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Joseph Hardwick

of long-running Methodist engagement in Maritime Canada. 29 The next generation of Canadian Methodists also demonstrated their loyalty and Britishness through days of fasting and thanksgiving. From the late 1820s British Methodists depicted their Canadian counterparts as disloyal American republicans who violently opposed both the colonial government and established Anglicanism. 30 According to a recent account, Canadian Methodists responded by cultivating an identity as ‘New World Britons’. The Christian

in Prayer, providence and empire
Joseph Hardwick

Aboriginal peoples. All these forms of engagement illustrate, however, the limitations of Aboriginal involvement in the religious dimensions of royal celebration: participation was most evident in secular forms of royal celebration and personal occasions such as royal birthdays and jubilees. And it was Queen Victoria, and not her male successors, who received special regard. There is little evidence that Aboriginal peoples responded to proclamations and calls to prayer on royal occasions. The exception was those observances that took

in Prayer, providence and empire
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Carmen M. Mangion

world. The standard association between religion and hierarchical religious institutions is also problematic as it ignores an entire facet of religious engagement which is not tied to an institutional structure. Another issue is that women are frequently seen as oppressed by religious institutions; for some historians, their lives have come to represent another unwelcome symbol of patriarchy. In looking at the beliefs and lives of women religious in the nineteenth-century context, a less static interpretation will be suggested. This study of women and religion will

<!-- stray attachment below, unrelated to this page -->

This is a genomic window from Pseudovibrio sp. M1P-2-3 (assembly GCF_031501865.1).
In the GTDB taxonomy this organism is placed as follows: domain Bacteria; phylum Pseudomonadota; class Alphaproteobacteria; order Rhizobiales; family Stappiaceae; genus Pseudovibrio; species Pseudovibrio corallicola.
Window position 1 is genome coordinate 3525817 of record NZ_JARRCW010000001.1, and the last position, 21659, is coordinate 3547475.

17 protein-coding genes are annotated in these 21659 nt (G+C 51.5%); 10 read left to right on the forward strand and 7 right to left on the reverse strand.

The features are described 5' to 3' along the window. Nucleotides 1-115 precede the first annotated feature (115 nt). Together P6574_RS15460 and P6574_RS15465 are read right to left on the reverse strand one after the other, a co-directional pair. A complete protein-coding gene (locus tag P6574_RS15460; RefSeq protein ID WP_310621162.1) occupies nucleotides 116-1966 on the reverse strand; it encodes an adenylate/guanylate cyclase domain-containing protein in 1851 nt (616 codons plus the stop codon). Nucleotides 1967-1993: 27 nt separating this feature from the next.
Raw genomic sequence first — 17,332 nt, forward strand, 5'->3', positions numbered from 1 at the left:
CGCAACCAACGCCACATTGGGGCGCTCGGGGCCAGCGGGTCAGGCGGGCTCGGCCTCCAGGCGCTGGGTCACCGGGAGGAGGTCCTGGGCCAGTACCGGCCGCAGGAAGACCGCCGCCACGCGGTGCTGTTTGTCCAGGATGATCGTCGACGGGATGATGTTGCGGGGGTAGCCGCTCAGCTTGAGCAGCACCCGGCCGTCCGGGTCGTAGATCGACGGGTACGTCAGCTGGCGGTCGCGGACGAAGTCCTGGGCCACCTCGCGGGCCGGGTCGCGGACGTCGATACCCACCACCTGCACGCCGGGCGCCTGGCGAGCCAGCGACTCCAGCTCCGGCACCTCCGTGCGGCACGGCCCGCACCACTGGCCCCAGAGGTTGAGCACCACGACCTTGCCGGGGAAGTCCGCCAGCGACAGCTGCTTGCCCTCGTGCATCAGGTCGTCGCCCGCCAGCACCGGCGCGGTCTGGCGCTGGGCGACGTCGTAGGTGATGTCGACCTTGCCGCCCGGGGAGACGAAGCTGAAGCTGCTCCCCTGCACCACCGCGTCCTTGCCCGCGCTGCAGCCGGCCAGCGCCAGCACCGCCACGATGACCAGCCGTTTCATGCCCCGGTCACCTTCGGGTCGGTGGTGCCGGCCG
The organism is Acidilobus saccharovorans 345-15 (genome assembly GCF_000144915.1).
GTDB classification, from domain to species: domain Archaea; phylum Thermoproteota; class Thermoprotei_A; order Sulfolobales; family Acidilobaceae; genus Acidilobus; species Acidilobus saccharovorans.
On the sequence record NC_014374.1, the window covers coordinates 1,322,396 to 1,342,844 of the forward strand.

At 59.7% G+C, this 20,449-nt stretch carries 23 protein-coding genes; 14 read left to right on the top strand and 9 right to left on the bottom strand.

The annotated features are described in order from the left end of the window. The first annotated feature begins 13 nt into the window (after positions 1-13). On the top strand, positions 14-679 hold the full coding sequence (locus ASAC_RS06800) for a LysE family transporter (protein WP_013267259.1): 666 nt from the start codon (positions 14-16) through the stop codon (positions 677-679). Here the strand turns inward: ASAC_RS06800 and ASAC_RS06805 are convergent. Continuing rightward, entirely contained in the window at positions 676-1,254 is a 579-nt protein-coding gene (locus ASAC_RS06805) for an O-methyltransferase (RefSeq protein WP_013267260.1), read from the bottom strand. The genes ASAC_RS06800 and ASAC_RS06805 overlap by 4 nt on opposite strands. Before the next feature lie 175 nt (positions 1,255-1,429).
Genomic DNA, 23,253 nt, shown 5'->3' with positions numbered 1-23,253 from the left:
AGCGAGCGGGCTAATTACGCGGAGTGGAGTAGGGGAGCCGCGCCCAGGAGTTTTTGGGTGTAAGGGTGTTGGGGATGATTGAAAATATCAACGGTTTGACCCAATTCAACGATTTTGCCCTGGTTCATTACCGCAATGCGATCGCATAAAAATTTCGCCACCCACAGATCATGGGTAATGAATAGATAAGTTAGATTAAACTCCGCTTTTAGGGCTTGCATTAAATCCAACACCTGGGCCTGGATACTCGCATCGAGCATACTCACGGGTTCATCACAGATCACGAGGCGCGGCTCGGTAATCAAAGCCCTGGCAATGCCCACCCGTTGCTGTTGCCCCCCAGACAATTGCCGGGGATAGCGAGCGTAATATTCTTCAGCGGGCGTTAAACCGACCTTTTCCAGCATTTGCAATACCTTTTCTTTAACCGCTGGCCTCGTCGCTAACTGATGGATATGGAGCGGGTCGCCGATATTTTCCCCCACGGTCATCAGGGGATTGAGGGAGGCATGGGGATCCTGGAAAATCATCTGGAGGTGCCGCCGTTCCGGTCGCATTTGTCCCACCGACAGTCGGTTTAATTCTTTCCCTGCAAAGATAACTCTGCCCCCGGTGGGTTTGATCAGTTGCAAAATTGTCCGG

in Contested identities
Stephen Penn

For the student at any university in late medieval Europe, logic and metaphysics were the necessary preliminaries to any serious engagement with theological questions. Wyclif’s distinctive and controversial theological system relied upon an equally distinctive and impressively intricate philosophical system. His three logical treatises and his Summa de Ente (a modern title) are only now beginning to receive the attention they deserve from scholars, but only one of them ( On Universals ) is available in English translation. I have here

in John Wyclif
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David Geiringer

experience are intertwined. It is therefore, equally at risk of overlooking aspects of ‘personal’ Catholic religiosity. ‘Discursive Christianity’ also has a distinctly post-war flavour to it. Brown points out that his focus on discourse has been produced by his engagement with the ‘linguistic turn’, an intellectual movement which is generally seen to be located in the deconstructionism

in The Pope and the pill
Joseph Hardwick